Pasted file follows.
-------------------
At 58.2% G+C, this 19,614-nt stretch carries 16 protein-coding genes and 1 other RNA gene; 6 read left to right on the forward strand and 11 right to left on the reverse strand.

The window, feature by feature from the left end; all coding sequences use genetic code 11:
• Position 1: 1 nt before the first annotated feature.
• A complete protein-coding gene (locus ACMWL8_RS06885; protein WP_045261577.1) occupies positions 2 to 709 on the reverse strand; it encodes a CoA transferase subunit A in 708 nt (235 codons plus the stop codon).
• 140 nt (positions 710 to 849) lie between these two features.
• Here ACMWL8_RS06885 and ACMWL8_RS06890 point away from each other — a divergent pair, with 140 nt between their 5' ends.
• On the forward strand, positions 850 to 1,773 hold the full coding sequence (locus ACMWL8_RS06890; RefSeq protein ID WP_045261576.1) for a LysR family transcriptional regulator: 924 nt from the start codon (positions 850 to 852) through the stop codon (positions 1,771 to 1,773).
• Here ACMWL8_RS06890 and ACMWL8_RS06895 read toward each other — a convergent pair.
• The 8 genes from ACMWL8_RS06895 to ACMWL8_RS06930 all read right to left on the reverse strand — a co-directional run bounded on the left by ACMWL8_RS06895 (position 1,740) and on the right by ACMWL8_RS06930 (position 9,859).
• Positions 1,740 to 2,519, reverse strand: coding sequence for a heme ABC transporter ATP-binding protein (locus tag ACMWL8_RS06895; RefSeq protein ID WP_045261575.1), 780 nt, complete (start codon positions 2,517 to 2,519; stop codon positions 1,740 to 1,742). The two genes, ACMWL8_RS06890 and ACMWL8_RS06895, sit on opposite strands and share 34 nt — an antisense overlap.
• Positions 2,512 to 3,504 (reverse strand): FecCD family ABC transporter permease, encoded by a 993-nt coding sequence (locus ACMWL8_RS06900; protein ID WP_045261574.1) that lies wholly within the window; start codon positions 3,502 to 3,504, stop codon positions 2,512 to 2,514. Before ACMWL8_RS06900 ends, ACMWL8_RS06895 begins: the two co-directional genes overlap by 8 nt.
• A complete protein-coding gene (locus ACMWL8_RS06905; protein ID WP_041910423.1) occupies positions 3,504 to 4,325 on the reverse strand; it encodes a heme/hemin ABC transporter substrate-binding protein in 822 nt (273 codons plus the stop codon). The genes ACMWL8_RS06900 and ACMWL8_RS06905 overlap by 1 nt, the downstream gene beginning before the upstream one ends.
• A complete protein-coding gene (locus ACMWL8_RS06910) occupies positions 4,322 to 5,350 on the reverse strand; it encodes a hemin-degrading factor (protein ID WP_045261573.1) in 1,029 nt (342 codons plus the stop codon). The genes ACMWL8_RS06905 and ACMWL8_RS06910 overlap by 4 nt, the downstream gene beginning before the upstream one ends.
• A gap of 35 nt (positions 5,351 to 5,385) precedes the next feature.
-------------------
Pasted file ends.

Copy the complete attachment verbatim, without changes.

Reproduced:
At 58.2% G+C, this 19,614-nt stretch carries 16 protein-coding genes and 1 other RNA gene; 6 read left to right on the forward strand and 11 right to left on the reverse strand.

The window, feature by feature from the left end; all coding sequences use genetic code 11:
• Position 1: 1 nt before the first annotated feature.
• A complete protein-coding gene (locus ACMWL8_RS06885; protein WP_045261577.1) occupies positions 2 to 709 on the reverse strand; it encodes a CoA transferase subunit A in 708 nt (235 codons plus the stop codon).
• 140 nt (positions 710 to 849) lie between these two features.
• Here ACMWL8_RS06885 and ACMWL8_RS06890 point away from each other — a divergent pair, with 140 nt between their 5' ends.
• On the forward strand, positions 850 to 1,773 hold the full coding sequence (locus ACMWL8_RS06890; RefSeq protein ID WP_045261576.1) for a LysR family transcriptional regulator: 924 nt from the start codon (positions 850 to 852) through the stop codon (positions 1,771 to 1,773).
• Here ACMWL8_RS06890 and ACMWL8_RS06895 read toward each other — a convergent pair.
• The 8 genes from ACMWL8_RS06895 to ACMWL8_RS06930 all read right to left on the reverse strand — a co-directional run bounded on the left by ACMWL8_RS06895 (position 1,740) and on the right by ACMWL8_RS06930 (position 9,859).
• Positions 1,740 to 2,519, reverse strand: coding sequence for a heme ABC transporter ATP-binding protein (locus tag ACMWL8_RS06895; RefSeq protein ID WP_045261575.1), 780 nt, complete (start codon positions 2,517 to 2,519; stop codon positions 1,740 to 1,742). The two genes, ACMWL8_RS06890 and ACMWL8_RS06895, sit on opposite strands and share 34 nt — an antisense overlap.
• Positions 2,512 to 3,504 (reverse strand): FecCD family ABC transporter permease, encoded by a 993-nt coding sequence (locus ACMWL8_RS06900; protein ID WP_045261574.1) that lies wholly within the window; start codon positions 3,502 to 3,504, stop codon positions 2,512 to 2,514. Before ACMWL8_RS06900 ends, ACMWL8_RS06895 begins: the two co-directional genes overlap by 8 nt.
• A complete protein-coding gene (locus ACMWL8_RS06905; protein ID WP_041910423.1) occupies positions 3,504 to 4,325 on the reverse strand; it encodes a heme/hemin ABC transporter substrate-binding protein in 822 nt (273 codons plus the stop codon). The genes ACMWL8_RS06900 and ACMWL8_RS06905 overlap by 1 nt, the downstream gene beginning before the upstream one ends.
• A complete protein-coding gene (locus ACMWL8_RS06910) occupies positions 4,322 to 5,350 on the reverse strand; it encodes a hemin-degrading factor (protein ID WP_045261573.1) in 1,029 nt (342 codons plus the stop codon). The genes ACMWL8_RS06905 and ACMWL8_RS06910 overlap by 4 nt, the downstream gene beginning before the upstream one ends.
• A gap of 35 nt (positions 5,351 to 5,385) precedes the next feature.